The first question is the most obvious: What is access control? As the name implies, access control is the practice of controlling access to areas so that only authorized personnel can enter. The applications range from apartment complexes and convenience stores to construction sites and refineries, and virtually every other restricted or private environment you can think of. The next question customers ask is one you might already expect:
Why Do I Need an Access Control System?
Buildings and project sites need access control because whatever lies beyond the secured access or control point (like a door, gate, or turnstile) has been deemed sensitive. It could be valuable inventory in a warehouse, sensitive computer equipment in your server room or potentially hazardous chemicals in a refinery. You could just as easily be trying to protect the privacy of guests or employees in an apartment, hotel or office.
How Does Access Control Work?
Broadly speaking, a device, called an access control unit, is installed near the entrance to the area you want secured. A form of credential will have to be produced before entry is granted. You may have to provide a passcode, a PIN, a key card or fob, or some kind of biometric identification like a thumbprint. Once that credential is provided and accepted, access is granted.
What Kind of Credentials Can I Require?
Credentials are the unique identifiers access control systems use to determine who a person is and whether they have the authorization to enter. They can range from something as simple as an access card or a key fob or as unique as a thumbprint or retinal pattern. The more unique a credential is, the harder it is to be stolen or replicated by unauthorized individuals.
Can Multiple People Use the Same Credentials?
That all depends on your system design. If your access point is a standard door, not monitored by a security guard, then it is possible for multiple people to enter on a single authorization. However, alerts can be installed that inform security personnel every time a door is opened, or if the door is held open abnormally long. If paired with a CCTV system, this type of monitoring can be very effective at regulating access.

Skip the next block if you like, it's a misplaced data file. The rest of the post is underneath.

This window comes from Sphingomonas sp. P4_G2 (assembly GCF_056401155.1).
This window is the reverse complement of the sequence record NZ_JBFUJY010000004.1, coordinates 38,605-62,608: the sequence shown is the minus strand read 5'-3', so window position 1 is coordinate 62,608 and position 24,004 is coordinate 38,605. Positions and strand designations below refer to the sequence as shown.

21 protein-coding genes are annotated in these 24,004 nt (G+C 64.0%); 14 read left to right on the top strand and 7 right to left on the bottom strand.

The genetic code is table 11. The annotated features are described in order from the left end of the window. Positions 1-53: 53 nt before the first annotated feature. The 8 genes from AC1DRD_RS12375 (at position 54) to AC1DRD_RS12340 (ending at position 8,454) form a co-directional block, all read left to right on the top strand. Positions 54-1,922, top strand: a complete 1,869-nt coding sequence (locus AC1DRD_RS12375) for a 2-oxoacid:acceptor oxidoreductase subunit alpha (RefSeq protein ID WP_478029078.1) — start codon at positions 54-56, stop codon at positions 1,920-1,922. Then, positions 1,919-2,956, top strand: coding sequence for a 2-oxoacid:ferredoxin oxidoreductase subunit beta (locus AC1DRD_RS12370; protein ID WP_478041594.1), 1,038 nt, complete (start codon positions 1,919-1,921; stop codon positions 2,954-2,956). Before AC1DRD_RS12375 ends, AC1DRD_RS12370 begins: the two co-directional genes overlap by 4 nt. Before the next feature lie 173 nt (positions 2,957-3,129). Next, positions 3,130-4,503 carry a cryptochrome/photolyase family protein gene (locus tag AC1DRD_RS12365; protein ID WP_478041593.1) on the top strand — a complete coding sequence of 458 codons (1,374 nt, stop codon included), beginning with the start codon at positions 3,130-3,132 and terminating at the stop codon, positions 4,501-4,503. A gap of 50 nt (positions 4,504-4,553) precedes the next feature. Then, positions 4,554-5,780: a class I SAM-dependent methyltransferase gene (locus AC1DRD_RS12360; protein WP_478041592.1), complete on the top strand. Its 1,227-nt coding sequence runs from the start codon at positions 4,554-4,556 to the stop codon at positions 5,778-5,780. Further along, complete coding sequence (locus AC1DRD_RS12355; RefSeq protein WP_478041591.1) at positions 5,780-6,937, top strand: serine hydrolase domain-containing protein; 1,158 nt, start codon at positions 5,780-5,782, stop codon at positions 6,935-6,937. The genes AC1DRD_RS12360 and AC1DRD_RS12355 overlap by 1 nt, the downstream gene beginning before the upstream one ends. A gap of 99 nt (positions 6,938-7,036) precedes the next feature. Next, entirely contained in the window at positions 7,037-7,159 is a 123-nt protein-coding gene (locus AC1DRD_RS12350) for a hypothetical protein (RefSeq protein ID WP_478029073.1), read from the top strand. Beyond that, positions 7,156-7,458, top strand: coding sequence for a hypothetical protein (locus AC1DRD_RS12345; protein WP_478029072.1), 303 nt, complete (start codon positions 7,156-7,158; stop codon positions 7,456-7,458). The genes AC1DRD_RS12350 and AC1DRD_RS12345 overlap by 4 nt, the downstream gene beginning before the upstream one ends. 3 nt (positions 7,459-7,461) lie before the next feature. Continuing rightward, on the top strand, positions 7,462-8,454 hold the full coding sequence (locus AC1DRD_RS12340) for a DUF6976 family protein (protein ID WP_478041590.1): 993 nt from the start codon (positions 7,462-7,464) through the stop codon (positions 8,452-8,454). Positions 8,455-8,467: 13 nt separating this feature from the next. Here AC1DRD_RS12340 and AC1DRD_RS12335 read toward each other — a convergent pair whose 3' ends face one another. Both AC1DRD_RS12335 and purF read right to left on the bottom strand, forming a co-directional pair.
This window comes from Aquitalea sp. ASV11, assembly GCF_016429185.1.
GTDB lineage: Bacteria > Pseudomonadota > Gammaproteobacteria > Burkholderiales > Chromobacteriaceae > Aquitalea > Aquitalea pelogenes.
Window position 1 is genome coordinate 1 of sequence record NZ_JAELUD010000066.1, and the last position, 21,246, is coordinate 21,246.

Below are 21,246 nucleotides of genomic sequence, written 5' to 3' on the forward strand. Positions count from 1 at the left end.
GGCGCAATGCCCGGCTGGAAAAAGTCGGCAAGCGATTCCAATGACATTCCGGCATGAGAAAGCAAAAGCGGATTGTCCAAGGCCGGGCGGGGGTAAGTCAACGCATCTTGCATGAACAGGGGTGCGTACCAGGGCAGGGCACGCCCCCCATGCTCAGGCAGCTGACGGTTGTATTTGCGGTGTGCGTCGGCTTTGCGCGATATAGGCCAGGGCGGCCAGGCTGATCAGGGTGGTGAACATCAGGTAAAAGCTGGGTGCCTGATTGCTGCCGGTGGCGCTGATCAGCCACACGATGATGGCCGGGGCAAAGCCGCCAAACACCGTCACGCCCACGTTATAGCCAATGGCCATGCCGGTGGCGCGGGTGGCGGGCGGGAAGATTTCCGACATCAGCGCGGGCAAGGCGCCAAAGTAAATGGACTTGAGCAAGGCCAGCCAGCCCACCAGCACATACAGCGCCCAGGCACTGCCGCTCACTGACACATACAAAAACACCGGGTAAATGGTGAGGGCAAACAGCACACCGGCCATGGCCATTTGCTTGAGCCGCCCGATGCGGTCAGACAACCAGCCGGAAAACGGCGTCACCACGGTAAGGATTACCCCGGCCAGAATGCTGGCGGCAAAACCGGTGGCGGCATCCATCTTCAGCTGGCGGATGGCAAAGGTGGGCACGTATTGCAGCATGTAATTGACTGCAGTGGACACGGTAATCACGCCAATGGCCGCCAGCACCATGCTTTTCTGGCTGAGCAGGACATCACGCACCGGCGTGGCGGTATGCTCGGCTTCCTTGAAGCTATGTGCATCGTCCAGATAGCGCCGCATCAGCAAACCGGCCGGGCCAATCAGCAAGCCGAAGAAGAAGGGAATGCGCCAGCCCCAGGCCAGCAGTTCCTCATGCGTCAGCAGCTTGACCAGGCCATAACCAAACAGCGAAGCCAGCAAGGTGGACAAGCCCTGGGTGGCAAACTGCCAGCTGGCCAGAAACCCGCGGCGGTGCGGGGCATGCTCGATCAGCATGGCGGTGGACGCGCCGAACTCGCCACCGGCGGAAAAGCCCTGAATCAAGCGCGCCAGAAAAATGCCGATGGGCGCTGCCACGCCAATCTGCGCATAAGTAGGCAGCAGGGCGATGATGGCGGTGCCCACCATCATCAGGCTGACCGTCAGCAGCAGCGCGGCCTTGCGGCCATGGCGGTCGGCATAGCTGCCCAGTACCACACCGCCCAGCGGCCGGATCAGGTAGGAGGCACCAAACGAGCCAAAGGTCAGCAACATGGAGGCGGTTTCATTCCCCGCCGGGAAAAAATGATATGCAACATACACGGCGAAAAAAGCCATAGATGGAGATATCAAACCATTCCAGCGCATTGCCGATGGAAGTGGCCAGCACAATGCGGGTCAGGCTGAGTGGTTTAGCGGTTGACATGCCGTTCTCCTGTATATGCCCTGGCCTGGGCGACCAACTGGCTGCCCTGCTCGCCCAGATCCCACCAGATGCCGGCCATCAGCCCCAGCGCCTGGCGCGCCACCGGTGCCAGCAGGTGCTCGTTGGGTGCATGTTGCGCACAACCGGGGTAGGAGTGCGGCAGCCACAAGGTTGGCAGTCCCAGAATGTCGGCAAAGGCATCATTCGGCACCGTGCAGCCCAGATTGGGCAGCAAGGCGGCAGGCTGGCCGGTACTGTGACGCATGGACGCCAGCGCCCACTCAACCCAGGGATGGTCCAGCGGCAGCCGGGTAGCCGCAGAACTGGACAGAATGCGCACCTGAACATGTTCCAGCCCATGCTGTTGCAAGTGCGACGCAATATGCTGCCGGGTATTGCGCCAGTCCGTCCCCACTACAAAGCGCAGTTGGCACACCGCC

You can also install barriers like turnstiles or man traps. Turnstiles only allow one person to enter at a time and can default to a locked position after someone enters, requiring the next person to produce their own authorization.
Man traps are a bit more elaborate. Usually, they consist of two doors separated by a restricted area. Only one door may be opened at any given time. This type of access control puts strict limits on who can enter, especially when it is paired with CCTV security cameras or security personnel.
What Happens If the Power Goes Out?
A power outage doesn’t have to spell disaster for the security of your facility. There are devices called Fail Secure Doors that will remain in a locked position until power is restored, and the system reactivated. However, those in secured areas will still be able to exit.
There are also Fail-Safe Doors, which unlock in the event of a power outage. These are designed as safety measures for those trying to enter secured areas to assist.
What Stops People from Breaking In?
Access control systems can be enhanced in such a way that break-ins become extremely difficult. Rather than using access cards (which can be lost or stolen), thumbprints could be used to verify identities and authorization. The more unique a credential is, the harder it is for unauthorized individuals to replicate.
Forced entry can also be made more difficult with proper system design. Magnetic door locks and fail-secure doors can be installed to bar forced entry. Audible, silent and visible alerting systems (e.g. flashing lights, computer notifications) can be activated should a break-in be attempted. These measures would alert security personnel the instant that a break-in was attempted, and they could respond accordingly.
What Will My Access Control System Cost?
That will depend on the scale and complexity of the system. While going with less expensive options may be desirable, it may not be worth the risk to site and personnel safety. On the other hand, the last thing you want is to spend money on a system that is surplus to requirements, especially for temporary systems (like those safeguarding construction sites).
Because your access control system will be a customized solution, your best bet is to work closely with your provider. Explain your security needs and goals so they can provide a solution that’s right for you.
As you start developing your site security goals and plans, you will undoubtedly have more questions about access control than we covered here. When they come up, Contact Us. Our Service Technicians and Client Support Specialists are here to help.
Tridon is a full solution Telecom Systems Integrator with CSA certification and licensed by APEGA. Our Engineering, Service and Tower Divisions collaborate with customers to build engineered solutions including communications systems design, tower inspections, and co-location, wireless broadband, fiber optic cabling, site security, and two-way radio communication.